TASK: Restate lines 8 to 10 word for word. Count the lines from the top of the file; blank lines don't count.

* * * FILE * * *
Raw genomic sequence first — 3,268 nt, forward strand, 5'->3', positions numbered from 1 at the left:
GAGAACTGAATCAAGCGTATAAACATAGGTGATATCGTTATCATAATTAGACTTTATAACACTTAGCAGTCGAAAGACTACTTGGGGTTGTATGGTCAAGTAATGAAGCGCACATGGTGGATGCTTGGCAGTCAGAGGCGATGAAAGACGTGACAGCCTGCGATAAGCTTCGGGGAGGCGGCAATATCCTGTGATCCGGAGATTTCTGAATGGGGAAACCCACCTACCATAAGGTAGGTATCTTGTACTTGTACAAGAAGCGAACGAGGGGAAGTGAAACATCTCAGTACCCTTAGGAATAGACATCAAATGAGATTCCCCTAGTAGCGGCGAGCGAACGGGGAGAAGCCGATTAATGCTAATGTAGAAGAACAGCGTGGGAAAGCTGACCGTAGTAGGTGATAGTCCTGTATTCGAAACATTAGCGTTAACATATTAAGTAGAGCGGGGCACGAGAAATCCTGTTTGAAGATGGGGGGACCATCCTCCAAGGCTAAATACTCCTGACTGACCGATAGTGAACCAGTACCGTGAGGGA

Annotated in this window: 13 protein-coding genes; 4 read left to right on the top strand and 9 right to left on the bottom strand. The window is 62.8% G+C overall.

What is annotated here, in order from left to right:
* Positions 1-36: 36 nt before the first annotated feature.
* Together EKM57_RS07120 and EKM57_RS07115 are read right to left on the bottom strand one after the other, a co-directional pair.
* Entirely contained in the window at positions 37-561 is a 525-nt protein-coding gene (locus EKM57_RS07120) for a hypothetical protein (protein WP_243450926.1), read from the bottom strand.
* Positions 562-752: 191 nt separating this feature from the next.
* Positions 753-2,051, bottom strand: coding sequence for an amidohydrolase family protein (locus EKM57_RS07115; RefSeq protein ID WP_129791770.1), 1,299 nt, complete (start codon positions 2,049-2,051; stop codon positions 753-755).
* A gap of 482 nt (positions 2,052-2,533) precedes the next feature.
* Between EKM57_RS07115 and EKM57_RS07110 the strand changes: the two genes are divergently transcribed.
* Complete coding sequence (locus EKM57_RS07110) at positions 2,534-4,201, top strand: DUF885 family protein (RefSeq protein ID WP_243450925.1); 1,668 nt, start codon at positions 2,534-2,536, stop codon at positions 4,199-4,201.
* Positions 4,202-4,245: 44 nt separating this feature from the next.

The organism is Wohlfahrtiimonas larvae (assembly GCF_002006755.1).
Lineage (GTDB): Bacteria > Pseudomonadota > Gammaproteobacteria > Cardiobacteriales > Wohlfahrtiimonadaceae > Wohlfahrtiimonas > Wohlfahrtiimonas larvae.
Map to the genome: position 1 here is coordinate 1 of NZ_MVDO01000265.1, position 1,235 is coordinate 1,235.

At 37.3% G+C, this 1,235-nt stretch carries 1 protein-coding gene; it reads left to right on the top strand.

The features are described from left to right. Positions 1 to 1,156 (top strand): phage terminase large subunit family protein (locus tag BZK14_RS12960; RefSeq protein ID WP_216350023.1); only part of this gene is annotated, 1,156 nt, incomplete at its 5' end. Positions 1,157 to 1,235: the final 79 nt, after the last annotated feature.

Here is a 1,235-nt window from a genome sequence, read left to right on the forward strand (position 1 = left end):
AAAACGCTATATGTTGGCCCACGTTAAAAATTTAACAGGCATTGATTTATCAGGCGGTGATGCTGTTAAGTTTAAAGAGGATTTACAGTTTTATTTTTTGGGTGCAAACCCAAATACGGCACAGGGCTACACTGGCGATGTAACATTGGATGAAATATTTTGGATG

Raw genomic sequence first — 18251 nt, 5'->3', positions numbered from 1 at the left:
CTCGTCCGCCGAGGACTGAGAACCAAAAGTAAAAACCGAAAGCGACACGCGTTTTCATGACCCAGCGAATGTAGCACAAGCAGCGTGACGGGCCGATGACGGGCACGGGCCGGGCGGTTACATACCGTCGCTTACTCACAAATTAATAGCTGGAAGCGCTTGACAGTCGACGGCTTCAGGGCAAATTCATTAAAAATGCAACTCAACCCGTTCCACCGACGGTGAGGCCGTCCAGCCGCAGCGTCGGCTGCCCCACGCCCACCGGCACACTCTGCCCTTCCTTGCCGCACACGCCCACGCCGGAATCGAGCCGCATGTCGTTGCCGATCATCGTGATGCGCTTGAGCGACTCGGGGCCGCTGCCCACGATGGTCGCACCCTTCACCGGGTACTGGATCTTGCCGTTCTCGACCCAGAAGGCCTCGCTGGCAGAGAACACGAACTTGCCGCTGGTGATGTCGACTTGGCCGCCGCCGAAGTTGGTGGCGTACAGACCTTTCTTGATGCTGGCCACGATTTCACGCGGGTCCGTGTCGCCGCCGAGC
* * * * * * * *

* Positions 562-752: 191 nt separating this feature from the next.
* Positions 753-2,051, bottom strand: coding sequence for an amidohydrolase family protein (locus EKM57_RS07115; RefSeq protein ID WP_129791770.1), 1,299 nt, complete (start codon positions 2,049-2,051; stop codon positions 753-755).
* A gap of 482 nt (positions 2,052-2,533) precedes the next feature.